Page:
Health Europa spotlights recent research into the relationship between inflammation and inflammatory bowel cancer and bowel disease.
Inflammatory bowel disease (IBD) is the name given to two long-term conditions – Crohn’s disease and ulcerative colitis – in which areas of the gut become inflamed. It is characterised among other symptoms by diarrhoea, tiredness and fatigue, abdominal pains and cramps, anaemia, and weight loss, and according to World Inflammatory Bowel Disease Day affects an estimated ten million people worldwide. While treatments do exist that can relieve the symptoms and prevent them from returning, there is currently no known cure for inflammatory bowel disease, and many patients with the condition go on to require surgery.
How does ulcerative colitis lead to bowel cancer?
It has been known for some time that people with ulcerative colitis or Crohn’s disease are also at an increased risk of getting bowel (or colorectal) cancer; now, however, a team of scientists at the Medical College of Georgia and Georgia Cancer Center at Augusta University, US, has revealed one way in which ulcerative colitis enables this kind of cancer.
Writing in the journal Cell Reports,1 they describe the pathway to bowel cancer as follows:
- Inflammation causes high levels of myeloid-derived suppressor cells (MDSCs) to accumulate in the colon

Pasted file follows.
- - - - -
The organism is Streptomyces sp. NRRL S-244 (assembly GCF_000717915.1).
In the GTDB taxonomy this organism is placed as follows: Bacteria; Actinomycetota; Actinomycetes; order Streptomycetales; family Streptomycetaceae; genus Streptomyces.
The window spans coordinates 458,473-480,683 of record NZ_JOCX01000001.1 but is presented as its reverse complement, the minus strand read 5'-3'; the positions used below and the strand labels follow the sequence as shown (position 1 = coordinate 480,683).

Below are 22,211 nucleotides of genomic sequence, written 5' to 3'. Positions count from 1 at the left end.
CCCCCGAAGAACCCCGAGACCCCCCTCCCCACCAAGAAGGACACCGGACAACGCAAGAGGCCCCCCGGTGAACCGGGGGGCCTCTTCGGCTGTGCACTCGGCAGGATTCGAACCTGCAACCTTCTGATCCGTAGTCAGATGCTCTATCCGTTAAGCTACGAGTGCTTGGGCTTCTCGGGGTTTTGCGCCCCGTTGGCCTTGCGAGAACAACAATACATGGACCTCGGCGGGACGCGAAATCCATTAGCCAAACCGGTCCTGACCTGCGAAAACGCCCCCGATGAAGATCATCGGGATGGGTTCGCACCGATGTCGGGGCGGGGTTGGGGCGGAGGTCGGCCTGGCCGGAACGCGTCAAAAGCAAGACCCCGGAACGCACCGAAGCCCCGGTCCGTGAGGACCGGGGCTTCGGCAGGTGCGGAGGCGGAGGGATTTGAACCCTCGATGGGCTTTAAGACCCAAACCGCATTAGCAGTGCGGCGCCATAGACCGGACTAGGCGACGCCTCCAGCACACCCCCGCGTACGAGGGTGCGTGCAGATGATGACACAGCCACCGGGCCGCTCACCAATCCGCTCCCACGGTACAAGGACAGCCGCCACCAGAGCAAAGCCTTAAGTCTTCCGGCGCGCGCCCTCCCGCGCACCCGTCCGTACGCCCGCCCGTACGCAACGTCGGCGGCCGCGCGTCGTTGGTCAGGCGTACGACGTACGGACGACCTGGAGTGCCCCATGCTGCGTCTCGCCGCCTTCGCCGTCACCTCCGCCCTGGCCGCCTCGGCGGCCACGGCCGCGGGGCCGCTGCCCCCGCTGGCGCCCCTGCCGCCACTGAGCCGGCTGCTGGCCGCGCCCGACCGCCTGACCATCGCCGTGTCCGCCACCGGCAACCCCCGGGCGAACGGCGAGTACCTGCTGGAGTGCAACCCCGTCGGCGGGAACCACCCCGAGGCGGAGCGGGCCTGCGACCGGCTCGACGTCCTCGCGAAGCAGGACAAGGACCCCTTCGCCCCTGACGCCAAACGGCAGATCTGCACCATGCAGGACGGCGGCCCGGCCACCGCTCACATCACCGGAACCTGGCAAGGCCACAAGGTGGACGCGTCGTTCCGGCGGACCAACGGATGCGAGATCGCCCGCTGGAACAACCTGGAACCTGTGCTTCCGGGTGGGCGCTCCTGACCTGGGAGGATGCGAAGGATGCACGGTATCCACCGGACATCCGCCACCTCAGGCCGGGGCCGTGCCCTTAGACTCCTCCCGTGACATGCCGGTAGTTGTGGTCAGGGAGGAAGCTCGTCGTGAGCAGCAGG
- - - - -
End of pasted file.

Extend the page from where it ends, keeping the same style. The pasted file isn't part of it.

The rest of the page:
- This produces elevated levels of the anti-inflammatory cytokine interleukin 10 (IL-10)
- These high levels cause the function of IL-10 to change: instead of suppressing inflammation, it activates the protein STAT3, which works as a gene regulator
- This, in turn, increases expression of DNMT1 and DNMT3b in the colon
- These two genes alter the DNA of and ultimately silence interferon regulatory factor 8 (IRF8), a tumour suppressor.
“IL-10 has a dual function. It can either be promoting or interfering with an immune response,” explains Dr Kebin Liu, a professor of biochemistry and molecular biology at Augusta. “What we found here is IL-10 promotes colon cancer.”
IL-10 – which influences the behaviour of nearby cells – and IRF8 – a transcription factor that helps to regulate the activity of genes – have no known interaction in a healthy state; however, Liu says that both work in different ways to protect the body against invaders.
The Augusta scientists therefore set out to examine how, if at all, the two are connected in a chronically inflamed colon.
To this end, they created a mouse lacking IRF8 in the epithelial cells which line the colon.
In line with the team’s hypothesis that IRF8 functions as a bowel cancer suppressor, the mice were far more susceptible to chronic inflammation, had less normal cell death in this high-cell turnover area, and developed more tumours.
The team was also able to demonstrate that, in this altered environment, MDSCs and the IL-10 they produce were at elevated levels, as were the two genes that ultimately silence IRF8. The same shifts were identified in human bowel cancer.
Liu believes that a combination of these high levels and timing turn IL-10 from a suppressor of inflammation into a suppressor of IRF8. But more research will be needed to identify an effective way of inhibiting the high expression of IL-10 in the colon.
Does IBD increase the risk of prostate cancer?
Elsewhere, the results of a near 20-year study by Northwestern Medicine, US, has suggested that men with inflammatory bowel disease are not only more prone to bowel cancer but also four to five times more likely to receive a prostate cancer diagnosis.